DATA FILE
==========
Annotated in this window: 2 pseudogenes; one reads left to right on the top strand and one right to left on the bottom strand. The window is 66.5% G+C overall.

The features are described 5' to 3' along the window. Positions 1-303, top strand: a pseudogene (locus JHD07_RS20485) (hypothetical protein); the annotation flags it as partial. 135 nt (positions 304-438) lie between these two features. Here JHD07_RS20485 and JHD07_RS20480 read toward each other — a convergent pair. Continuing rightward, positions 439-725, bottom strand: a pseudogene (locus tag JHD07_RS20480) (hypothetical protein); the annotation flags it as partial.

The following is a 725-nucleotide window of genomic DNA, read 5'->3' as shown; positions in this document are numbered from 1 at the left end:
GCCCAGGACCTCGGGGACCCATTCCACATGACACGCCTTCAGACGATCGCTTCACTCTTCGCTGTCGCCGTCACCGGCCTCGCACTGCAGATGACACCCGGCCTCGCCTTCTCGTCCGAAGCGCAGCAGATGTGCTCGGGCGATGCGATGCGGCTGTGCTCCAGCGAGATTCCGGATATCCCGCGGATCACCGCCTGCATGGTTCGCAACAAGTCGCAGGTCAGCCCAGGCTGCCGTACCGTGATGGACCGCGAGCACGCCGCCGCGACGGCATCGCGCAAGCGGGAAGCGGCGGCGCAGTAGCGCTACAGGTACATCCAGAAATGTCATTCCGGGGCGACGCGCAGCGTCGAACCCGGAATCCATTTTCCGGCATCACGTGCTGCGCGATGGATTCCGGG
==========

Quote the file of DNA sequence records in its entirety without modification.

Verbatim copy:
Annotated in this window: 2 pseudogenes; one reads left to right on the top strand and one right to left on the bottom strand. The window is 66.5% G+C overall.

The features are described 5' to 3' along the window. Positions 1-303, top strand: a pseudogene (locus JHD07_RS20485) (hypothetical protein); the annotation flags it as partial. 135 nt (positions 304-438) lie between these two features. Here JHD07_RS20485 and JHD07_RS20480 read toward each other — a convergent pair. Continuing rightward, positions 439-725, bottom strand: a pseudogene (locus tag JHD07_RS20480) (hypothetical protein); the annotation flags it as partial.

The following is a 725-nucleotide window of genomic DNA, read 5'->3' as shown; positions in this document are numbered from 1 at the left end:
GCCCAGGACCTCGGGGACCCATTCCACATGACACGCCTTCAGACGATCGCTTCACTCTTCGCTGTCGCCGTCACCGGCCTCGCACTGCAGATGACACCCGGCCTCGCCTTCTCGTCCGAAGCGCAGCAGATGTGCTCGGGCGATGCGATGCGGCTGTGCTCCAGCGAGATTCCGGATATCCCGCGGATCACCGCCTGCATGGTTCGCAACAAGTCGCAGGTCAGCCCAGGCTGCCGTACCGTGATGGACCGCGAGCACGCCGCCGCGACGGCATCGCGCAAGCGGGAAGCGGCGGCGCAGTAGCGCTACAGGTACATCCAGAAATGTCATTCCGGGGCGACGCGCAGCGTCGAACCCGGAATCCATTTTCCGGCATCACGTGCTGCGCGATGGATTCCGGG